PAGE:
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Lancet Diabetes & Endocrinology

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March 6, 2018: Lancet Diabetes & Endocrinology
Tien Yin Wong
No abstract text is available yet for this article.
March 5, 2018: Lancet Diabetes & Endocrinology
Sobha Sivaprasad, Joana C Vasconcelos, A Toby Prevost, Helen Holmes, Philip Hykin, Sheena George, Caroline Murphy, Joanna Kelly, Geoffrey B Arden
BACKGROUND: We aimed to assess 24-month outcomes of wearing an organic light-emitting sleep mask as an intervention to treat and prevent progression of non-central diabetic macular oedema. METHODS: CLEOPATRA was a phase 3, single-blind, parallel-group, randomised controlled trial undertaken at 15 ophthalmic centres in the UK. Adults with non-centre-involving diabetic macular oedema were randomly assigned (1:1) to wearing either a light mask during sleep (Noctura 400 Sleep Mask, PolyPhotonix Medical, Sedgefield, UK) or a sham (non-light) mask, for 24 months...
March 5, 2018: Lancet Diabetes & Endocrinology
Emma Ahlqvist, Petter Storm, Annemari Käräjämäki, Mats Martinell, Mozhgan Dorkhan, Annelie Carlsson, Petter Vikman, Rashmi B Prasad, Dina Mansour Aly, Peter Almgren, Ylva Wessman, Nael Shaat, Peter Spégel, Hindrik Mulder, Eero Lindholm, Olle Melander, Ola Hansson, Ulf Malmqvist, Åke Lernmark, Kaj Lahti, Tom Forsén, Tiinamaija Tuomi, Anders H Rosengren, Leif Groop
BACKGROUND: Diabetes is presently classified into two main forms, type 1 and type 2 diabetes, but type 2 diabetes in particular is highly heterogeneous. A refined classification could provide a powerful tool to individualise treatment regimens and identify individuals with increased risk of complications at diagnosis. METHODS: We did data-driven cluster analysis (k-means and hierarchical clustering) in patients with newly diagnosed diabetes (n=8980) from the Swedish All New Diabetics in Scania cohort...
March 1, 2018: Lancet Diabetes & Endocrinology
Rob Sladek
No abstract text is available yet for this article.
March 1, 2018: Lancet Diabetes & Endocrinology
Kamlesh Khunti, Sudesna Chatterjee, Hertzel C Gerstein, Sophia Zoungas, Melanie J Davies
Sulphonylureas have been commercially available since the 1950s, but their use continues to be associated with controversy. Although adverse cardiovascular outcomes in some observational studies have raised concerns about sulphonylureas, findings from relatively recent, robust, and high-quality systematic reviews have indicated no increased risk of all-cause mortality associated with sulphonylureas compared with other active treatments. Results from large, multicentre, randomised controlled trials such as the UK Prospective Diabetes Study and ADVANCE have confirmed the microvascular benefits of sulphonylureas, a reduction in the incidence or worsening of nephropathy and retinopathy, and no increase in all-cause mortality, although whether these benefits were due to sulphonylurea therapy and not an overall glucose-lowering effect could not be confirmed...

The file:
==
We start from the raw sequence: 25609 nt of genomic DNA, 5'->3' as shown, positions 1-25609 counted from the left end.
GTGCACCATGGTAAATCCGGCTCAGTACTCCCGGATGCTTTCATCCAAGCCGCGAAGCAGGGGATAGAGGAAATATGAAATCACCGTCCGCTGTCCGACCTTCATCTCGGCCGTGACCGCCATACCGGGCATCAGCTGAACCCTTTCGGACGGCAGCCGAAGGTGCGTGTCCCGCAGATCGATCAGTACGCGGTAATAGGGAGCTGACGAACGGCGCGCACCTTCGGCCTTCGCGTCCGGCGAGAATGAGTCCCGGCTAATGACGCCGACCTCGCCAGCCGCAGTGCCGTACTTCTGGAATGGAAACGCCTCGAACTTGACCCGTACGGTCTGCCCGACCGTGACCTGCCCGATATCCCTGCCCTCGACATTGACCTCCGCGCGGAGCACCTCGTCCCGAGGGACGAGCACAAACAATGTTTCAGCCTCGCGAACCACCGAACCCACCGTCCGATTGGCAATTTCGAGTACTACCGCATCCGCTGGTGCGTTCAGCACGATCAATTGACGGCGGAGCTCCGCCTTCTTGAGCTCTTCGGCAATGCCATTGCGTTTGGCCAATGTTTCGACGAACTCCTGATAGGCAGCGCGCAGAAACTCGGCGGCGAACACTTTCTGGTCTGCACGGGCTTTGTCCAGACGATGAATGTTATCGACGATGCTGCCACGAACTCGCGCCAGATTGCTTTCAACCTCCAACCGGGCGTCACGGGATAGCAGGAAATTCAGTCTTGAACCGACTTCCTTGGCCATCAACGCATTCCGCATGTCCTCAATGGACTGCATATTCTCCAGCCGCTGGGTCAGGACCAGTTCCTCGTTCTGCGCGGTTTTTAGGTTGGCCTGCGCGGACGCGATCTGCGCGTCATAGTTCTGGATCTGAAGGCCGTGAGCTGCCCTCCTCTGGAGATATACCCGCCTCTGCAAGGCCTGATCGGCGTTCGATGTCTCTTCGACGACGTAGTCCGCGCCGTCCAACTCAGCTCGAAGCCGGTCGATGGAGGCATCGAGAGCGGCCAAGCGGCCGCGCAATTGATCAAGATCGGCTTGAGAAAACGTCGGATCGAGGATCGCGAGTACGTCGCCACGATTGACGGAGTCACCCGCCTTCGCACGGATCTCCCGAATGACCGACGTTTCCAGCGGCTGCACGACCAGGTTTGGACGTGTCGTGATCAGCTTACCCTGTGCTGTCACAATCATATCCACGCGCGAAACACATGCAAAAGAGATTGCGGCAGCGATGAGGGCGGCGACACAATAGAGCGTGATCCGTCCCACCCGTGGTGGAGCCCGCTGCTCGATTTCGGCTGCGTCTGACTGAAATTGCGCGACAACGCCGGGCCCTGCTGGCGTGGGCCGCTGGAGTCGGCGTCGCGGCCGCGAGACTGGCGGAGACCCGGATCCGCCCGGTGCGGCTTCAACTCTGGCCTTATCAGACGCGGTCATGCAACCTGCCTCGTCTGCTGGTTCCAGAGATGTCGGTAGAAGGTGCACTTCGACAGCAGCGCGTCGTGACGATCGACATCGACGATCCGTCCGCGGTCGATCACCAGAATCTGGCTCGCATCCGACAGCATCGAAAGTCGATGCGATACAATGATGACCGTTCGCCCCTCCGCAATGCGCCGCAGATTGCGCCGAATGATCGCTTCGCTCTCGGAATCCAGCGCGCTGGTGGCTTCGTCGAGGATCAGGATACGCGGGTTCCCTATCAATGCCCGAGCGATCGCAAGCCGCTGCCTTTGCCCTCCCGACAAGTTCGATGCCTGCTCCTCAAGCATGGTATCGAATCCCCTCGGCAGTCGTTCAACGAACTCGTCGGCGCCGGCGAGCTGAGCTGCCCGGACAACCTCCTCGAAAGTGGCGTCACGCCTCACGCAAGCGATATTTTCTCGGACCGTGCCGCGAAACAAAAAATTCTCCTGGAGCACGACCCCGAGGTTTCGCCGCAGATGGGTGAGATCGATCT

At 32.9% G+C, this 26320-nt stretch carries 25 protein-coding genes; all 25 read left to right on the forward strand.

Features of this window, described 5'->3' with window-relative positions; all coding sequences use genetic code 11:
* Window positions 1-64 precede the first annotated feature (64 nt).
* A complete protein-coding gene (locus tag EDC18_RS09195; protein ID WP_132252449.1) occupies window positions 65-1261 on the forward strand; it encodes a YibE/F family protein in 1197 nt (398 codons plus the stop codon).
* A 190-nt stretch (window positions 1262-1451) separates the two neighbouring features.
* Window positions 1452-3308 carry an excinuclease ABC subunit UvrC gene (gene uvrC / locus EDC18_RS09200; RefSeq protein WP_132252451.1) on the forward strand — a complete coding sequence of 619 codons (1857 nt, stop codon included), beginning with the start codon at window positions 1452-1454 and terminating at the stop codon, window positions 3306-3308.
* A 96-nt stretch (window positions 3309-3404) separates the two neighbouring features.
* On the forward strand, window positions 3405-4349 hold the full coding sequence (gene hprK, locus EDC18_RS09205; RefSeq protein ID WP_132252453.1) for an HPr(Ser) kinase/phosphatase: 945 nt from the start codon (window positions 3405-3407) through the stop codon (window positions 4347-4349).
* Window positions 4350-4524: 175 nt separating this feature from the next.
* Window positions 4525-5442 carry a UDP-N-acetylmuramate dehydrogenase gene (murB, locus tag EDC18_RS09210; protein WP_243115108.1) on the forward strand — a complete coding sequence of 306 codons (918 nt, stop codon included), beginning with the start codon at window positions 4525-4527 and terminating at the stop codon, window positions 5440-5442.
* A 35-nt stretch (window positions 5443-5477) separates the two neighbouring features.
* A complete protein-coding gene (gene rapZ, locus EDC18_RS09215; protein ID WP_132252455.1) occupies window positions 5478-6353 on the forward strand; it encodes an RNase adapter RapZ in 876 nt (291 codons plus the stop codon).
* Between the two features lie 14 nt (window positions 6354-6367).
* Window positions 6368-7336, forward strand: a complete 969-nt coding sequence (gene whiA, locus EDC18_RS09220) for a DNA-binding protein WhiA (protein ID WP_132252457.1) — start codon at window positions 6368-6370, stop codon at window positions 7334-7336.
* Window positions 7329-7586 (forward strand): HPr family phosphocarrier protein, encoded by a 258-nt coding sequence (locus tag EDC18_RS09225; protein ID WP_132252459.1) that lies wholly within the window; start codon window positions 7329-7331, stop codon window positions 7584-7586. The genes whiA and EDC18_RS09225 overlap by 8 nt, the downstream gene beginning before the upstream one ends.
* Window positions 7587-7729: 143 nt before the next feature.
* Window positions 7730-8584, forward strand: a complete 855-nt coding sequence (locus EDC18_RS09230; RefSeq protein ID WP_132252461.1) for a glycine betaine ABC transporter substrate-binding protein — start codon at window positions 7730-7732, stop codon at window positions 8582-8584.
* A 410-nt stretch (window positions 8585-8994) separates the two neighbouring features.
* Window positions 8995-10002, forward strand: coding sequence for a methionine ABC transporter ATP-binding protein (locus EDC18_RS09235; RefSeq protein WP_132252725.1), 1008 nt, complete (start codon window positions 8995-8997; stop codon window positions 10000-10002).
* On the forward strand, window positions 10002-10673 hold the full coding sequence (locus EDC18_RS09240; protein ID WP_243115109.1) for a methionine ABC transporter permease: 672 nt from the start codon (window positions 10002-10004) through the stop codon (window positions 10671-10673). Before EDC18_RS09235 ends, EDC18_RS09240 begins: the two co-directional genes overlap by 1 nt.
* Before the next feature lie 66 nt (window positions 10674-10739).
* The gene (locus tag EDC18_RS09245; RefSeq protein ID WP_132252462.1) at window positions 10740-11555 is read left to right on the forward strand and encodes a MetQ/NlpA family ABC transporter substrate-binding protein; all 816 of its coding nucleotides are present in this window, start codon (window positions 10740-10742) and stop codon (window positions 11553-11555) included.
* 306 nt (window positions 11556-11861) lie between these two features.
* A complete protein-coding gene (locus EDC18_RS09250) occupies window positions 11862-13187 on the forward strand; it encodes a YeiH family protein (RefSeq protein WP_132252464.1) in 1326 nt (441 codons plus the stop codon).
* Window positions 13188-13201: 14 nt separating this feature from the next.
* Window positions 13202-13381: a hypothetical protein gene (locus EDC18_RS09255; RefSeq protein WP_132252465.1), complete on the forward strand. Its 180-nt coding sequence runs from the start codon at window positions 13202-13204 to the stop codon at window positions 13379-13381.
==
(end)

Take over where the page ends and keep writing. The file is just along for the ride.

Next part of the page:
February 28, 2018: Lancet Diabetes & Endocrinology
Mohammed K Ali, Kai McKeever Bullard, Sharon Saydah, Giuseppina Imperatore, Edward W Gregg
BACKGROUND: There is controversy over the usefulness of prediabetes as a diagnostic label. Using data from US National Health and Nutrition Examination Surveys (NHANES) between 1988 and 2014, we examined the cardiovascular and renal burdens in adults with prediabetes over time and compared patterns with other glycaemic status groups. METHODS: We analysed cross-sectional survey data from non-pregnant adults aged 20 years and older from the NHANES survey periods 1988-94, 1999-2004, 2005-10, and 2011-14...
February 27, 2018: Lancet Diabetes & Endocrinology
Mika Kivimäki, Adam G Tabák
No abstract text is available yet for this article.
February 27, 2018: Lancet Diabetes & Endocrinology
Boris Waldman, Jean-Claude Ansquer, David R Sullivan, Alicia J Jenkins, Neil McGill, Luke Buizen, Timothy M E Davis, James D Best, Liping Li, Michael D Feher, Christelle Foucher, Y Antero Kesaniemi, Jeffrey Flack, Michael C d'Emden, Russell S Scott, John Hedley, Val Gebski, Anthony C Keech
BACKGROUND: Gout is a painful disorder and is common in type 2 diabetes. Fenofibrate lowers uric acid and reduces gout attacks in small, short-term studies. Whether fenofibrate produces sustained reductions in uric acid and gout attacks is unknown. METHODS: In the Fenofibrate Intervention and Event Lowering in Diabetes (FIELD) trial, participants aged 50-75 years with type 2 diabetes were randomly assigned to receive either co-micronised fenofibrate 200 mg once per day or matching placebo for a median of 5 years follow-up...
February 26, 2018: Lancet Diabetes & Endocrinology
Bernhard Ludvik, Juan P Frías, Francisco J Tinahones, Julio Wainstein, Honghua Jiang, Kenneth E Robertson, Luis-Emilio García-Pérez, D Bradley Woodward, Zvonko Milicevic
BACKGROUND: Glucagon-like peptide-1 (GLP-1) receptor agonists and sodium-glucose co-transporter-2 (SGLT2) inhibitors improve glycaemic control and reduce bodyweight in patients with type 2 diabetes through different mechanisms. We assessed the safety and efficacy of the addition of the once-weekly GLP-1 receptor agonist dulaglutide to the ongoing treatment regimen in patients whose diabetes is inadequately controlled with SGLT2 inhibitors, with or without metformin. METHODS: AWARD-10 was a phase 3b, double-blind, parallel-arm, placebo-controlled, 24-week study done at 40 clinical sites in Austria, Czech Republic, Germany, Hungary, Israel, Mexico, Spain, and the USA...
February 23, 2018: Lancet Diabetes & Endocrinology
Christophe De Block